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A design store re-launches a rare design classic

The re-appearance of a stunning piece of Eileen Gray design

A design store re-launches a rare design classic

August 03 2011
Lucia van der Post

Anybody with the smallest interest in interior design will know the name of Eileen Gray. She’s a great heroine of mine. Born in Ireland in 1879, she studied painting at the Slade before moving in 1902 to Paris, where she worked with Le Corbusier and began creating furniture made of glass, chrome and steel tubing – very avant-garde for the day.

By the time Zeev Aram came upon her designs at a Royal Institute of British Architects exhibition in 1973, Gray’s work had rather fallen out of favour. He immediately recognised the quality of her work and did a deal to produce precise re-editions of her designs.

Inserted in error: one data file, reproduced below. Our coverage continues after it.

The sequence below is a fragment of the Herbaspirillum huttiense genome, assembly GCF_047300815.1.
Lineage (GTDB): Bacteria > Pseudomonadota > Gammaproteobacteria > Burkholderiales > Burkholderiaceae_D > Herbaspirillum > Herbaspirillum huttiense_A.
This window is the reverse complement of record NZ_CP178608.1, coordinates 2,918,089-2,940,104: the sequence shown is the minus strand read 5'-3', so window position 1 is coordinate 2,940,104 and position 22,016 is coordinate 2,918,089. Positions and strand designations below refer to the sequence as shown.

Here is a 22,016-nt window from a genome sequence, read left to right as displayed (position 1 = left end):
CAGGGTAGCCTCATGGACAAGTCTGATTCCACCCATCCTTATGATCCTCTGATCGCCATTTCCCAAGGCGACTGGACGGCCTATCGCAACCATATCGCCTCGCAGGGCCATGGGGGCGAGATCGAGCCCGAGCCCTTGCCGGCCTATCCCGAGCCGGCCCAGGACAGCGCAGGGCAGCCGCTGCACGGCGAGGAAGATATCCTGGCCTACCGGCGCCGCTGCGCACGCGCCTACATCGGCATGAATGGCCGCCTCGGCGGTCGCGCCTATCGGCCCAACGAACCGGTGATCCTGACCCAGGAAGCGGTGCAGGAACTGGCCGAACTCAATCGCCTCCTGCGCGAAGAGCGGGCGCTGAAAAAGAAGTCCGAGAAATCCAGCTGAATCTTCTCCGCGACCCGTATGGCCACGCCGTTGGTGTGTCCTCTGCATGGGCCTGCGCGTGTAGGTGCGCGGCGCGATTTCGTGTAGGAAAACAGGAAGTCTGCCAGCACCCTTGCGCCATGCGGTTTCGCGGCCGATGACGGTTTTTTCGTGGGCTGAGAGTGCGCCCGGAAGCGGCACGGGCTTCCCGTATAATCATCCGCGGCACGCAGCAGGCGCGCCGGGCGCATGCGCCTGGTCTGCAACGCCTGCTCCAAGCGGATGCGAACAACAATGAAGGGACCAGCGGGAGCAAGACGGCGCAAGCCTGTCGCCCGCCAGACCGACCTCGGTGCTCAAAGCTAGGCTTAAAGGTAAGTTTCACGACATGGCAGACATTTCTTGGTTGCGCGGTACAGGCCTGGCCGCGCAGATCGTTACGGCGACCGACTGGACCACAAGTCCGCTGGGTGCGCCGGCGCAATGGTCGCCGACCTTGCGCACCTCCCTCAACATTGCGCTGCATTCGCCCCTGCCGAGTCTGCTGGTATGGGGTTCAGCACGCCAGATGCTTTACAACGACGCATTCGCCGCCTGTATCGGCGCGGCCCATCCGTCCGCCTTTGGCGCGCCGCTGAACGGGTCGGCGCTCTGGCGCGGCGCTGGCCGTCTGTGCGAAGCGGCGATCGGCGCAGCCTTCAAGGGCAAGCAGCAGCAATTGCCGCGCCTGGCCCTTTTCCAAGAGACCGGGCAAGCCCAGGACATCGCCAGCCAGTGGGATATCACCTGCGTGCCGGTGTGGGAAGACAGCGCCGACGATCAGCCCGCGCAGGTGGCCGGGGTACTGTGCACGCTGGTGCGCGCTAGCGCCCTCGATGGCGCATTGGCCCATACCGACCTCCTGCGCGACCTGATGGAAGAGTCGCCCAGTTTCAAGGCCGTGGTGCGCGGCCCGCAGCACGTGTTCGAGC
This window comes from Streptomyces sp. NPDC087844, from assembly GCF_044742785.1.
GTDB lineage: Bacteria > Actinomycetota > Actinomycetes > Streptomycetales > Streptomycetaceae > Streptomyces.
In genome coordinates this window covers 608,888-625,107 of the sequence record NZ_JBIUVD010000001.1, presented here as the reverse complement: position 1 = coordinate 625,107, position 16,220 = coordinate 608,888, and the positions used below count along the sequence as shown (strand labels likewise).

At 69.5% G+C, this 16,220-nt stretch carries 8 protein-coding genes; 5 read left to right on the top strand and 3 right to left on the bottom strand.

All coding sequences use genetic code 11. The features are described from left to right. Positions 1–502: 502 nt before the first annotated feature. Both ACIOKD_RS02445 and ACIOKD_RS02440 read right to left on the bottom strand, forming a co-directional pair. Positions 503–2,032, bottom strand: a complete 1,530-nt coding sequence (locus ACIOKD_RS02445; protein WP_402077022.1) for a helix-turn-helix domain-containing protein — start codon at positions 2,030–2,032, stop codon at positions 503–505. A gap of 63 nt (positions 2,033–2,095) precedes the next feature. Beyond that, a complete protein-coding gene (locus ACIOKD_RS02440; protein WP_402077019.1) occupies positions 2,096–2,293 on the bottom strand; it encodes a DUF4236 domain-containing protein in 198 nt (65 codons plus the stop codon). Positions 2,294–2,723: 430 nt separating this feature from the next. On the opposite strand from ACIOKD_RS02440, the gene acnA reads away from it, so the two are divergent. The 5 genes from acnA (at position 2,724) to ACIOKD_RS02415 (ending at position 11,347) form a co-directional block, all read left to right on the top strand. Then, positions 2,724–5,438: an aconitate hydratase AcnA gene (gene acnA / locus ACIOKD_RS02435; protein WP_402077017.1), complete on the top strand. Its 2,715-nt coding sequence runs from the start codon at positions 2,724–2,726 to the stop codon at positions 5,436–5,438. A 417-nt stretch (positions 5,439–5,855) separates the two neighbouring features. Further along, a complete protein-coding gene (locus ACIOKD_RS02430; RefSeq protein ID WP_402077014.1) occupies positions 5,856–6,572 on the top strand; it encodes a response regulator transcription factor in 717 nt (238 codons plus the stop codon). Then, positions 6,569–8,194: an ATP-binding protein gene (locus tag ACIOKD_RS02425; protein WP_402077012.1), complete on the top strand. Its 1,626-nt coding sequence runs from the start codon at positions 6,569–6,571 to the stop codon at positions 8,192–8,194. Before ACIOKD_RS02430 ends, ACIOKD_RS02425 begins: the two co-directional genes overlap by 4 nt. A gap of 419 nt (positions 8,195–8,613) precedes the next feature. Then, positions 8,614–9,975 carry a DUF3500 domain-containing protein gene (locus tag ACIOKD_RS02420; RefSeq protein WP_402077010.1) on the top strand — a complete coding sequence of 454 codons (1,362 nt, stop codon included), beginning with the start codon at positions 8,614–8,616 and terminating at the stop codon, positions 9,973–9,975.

While Aram has long stocked a good collection of her designs, her iconic folding lacquered Brick Screen (pictured) hasn’t been available until now. Designed in 1930 (and it is amazing how modern her designs seem until this day), it is made up of 28 panels, each made from gloss-lacquered perforated steel with solid lacquered beech frames. Originally she offered it in black, grey or red lacquer, but for now the Aram Store is only selling it in black.

It’s a real collector’s piece, part of the permanent design collection at MoMA in New York, but has never in recent times been manufactured. Its scarcity, and the labour-intensive lacquering process, partly explains its price tag – £39,750. Though the screen isn’t arriving in the shop until next month, you can place your order now.

See also

Aram, Eileen Gray